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Our company is developing an AOSP-based platform for our customer. Some of our vendor services are using HWBinder for IPC which is using SELinux to restrict service discovery and access. The problem is that our customer insists that SELinux restriction is not enough and we need to provide a DAC-based restriction as well.

Our customer is basing this requirement on a security audit that was conducted on an earlier version of the platform. This security audit, however, didn't evaluate HWBinder IPC, but a socket-based IPC that was used in older services. The issue that was highlighted during this audit is that Unix sockets had 0666 access and a recommendation was to change it to 0660 and use Unix groups to allow only specific services to access the socket.

For some reason our customer is now requiring to apply the same (or similar) approach to HWBinder IPC which, however, doesn't have anything to attach these permissions to.

Unfortunately so far I couldn't get a straight answer regarding their threat model, so my question is: Does it even make sense to require DAC + SELinux and if so, what threat model should I be considering to properly implement this restriction?

Also, any ideas regarding how I can get our customer an additional layer of security without changing the IPC method would be greatly appreciated.

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World-writable files are pretty much considered bad in all but very specific scenarios. If there is no legitimate reason to have a file wide-open for the world to read/write to, it's best practice to lock it down. Nearly all security audits will mark a failure for world-writable files... period. And remember, in the UNIX world, everything is a "file".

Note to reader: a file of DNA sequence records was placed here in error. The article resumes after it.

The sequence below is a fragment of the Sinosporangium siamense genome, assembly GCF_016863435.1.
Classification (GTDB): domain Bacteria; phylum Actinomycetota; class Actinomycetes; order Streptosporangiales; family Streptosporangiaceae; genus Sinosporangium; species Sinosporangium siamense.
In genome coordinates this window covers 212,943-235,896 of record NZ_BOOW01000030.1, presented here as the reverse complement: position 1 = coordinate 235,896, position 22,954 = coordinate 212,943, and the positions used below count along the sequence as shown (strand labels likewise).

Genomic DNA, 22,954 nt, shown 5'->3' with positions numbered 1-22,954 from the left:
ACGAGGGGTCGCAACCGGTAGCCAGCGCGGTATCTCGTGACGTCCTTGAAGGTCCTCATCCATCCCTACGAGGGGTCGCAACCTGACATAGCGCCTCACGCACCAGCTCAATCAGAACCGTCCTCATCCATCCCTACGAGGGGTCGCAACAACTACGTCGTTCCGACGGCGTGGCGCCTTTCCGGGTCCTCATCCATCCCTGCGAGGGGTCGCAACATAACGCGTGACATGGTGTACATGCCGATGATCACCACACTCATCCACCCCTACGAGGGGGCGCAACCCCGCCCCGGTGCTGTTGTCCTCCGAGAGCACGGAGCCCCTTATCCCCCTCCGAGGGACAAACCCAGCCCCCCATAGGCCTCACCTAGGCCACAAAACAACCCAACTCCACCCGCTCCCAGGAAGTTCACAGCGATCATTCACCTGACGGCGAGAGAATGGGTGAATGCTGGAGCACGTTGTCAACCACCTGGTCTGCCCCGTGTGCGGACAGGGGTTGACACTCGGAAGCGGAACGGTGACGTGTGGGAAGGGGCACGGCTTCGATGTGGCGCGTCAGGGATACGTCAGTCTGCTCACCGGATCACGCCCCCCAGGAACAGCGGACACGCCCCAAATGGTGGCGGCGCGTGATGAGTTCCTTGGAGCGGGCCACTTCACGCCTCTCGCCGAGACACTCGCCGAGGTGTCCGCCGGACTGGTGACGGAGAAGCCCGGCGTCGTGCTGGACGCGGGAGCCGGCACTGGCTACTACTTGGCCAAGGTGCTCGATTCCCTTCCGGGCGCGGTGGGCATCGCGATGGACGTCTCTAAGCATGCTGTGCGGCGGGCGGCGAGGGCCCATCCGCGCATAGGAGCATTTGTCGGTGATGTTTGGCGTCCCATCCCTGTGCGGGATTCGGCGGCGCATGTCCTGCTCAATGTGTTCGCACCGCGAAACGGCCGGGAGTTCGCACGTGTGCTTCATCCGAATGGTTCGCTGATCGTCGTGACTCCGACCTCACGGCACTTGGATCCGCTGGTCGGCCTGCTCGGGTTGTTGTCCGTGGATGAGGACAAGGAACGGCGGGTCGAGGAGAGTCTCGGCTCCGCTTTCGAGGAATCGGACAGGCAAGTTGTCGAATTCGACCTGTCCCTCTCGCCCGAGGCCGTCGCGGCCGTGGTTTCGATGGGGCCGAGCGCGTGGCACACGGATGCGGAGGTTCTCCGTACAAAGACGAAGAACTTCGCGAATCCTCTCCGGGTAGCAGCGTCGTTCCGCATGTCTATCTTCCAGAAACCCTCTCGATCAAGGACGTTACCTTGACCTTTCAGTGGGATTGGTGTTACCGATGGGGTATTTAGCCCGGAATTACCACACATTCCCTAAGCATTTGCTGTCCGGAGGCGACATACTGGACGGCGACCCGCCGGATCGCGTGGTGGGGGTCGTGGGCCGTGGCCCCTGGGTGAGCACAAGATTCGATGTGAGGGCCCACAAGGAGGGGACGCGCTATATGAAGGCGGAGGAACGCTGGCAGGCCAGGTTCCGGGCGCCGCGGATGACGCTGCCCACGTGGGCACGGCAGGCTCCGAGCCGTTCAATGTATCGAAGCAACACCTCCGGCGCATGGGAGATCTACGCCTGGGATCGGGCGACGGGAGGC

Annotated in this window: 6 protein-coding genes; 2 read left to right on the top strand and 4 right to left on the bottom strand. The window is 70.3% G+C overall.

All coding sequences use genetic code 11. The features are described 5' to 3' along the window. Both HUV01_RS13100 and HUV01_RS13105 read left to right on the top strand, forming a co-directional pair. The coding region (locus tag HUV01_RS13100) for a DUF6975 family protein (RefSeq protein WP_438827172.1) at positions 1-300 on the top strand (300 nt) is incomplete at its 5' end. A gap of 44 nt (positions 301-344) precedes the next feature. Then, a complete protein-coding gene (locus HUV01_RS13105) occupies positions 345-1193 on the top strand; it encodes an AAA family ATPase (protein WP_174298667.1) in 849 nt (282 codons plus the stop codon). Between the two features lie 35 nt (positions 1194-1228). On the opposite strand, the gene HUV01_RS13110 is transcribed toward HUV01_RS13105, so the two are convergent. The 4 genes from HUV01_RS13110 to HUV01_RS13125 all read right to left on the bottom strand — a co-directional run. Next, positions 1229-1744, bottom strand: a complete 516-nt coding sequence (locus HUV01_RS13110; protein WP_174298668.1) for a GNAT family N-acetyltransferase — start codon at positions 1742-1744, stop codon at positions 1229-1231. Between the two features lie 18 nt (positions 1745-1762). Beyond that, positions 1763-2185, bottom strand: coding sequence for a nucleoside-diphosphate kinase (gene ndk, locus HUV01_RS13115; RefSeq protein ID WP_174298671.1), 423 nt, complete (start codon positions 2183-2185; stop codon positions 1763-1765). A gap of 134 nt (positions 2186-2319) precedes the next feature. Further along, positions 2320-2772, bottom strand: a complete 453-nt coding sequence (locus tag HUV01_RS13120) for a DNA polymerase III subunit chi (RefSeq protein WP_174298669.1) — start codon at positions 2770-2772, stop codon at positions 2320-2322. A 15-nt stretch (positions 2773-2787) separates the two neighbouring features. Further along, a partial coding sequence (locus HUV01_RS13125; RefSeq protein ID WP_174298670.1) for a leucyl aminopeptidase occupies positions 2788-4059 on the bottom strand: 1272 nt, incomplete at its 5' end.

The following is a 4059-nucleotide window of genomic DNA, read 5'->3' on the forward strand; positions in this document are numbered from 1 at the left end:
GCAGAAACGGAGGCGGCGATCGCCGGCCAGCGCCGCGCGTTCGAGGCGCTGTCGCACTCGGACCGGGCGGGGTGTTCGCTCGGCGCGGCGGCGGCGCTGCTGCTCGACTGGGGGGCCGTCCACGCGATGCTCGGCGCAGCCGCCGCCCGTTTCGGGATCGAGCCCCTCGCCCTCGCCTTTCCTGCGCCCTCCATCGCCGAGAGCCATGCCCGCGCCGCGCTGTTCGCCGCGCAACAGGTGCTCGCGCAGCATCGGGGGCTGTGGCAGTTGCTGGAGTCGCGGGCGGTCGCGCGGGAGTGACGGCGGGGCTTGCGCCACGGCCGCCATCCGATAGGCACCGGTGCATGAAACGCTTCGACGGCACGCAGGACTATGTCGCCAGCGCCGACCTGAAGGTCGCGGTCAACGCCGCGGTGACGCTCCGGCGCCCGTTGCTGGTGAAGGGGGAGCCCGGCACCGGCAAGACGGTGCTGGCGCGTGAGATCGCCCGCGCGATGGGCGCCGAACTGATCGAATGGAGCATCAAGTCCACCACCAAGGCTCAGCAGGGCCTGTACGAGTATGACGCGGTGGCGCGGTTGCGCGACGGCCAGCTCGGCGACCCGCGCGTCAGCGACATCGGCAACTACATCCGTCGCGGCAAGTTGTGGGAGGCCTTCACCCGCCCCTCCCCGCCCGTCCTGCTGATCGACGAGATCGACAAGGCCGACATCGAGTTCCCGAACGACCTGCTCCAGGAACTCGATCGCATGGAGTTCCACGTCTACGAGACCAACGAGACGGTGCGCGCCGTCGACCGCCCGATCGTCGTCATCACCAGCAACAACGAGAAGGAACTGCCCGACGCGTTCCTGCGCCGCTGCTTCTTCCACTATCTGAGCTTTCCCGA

Very few, if any, security audits will take specific selinux policies into account. If they do, it would be in addition to native OS controls. And by native, I mean typical UNIX file-permissions. Many of these tests run across multiple UNIX platforms... Solaris, AIX, BSD, and Linux. A linux-specific feature like selinux is unlikely to be taken into account.

Files should be owned by the functional account that the application runs as, with permissions limited to the functional owner and it's group, and access limited to those only (in most cases).

Your customers concern may not be tied to a specific threat model as much as it is simply considered best-practice and the ability to pass an audit.

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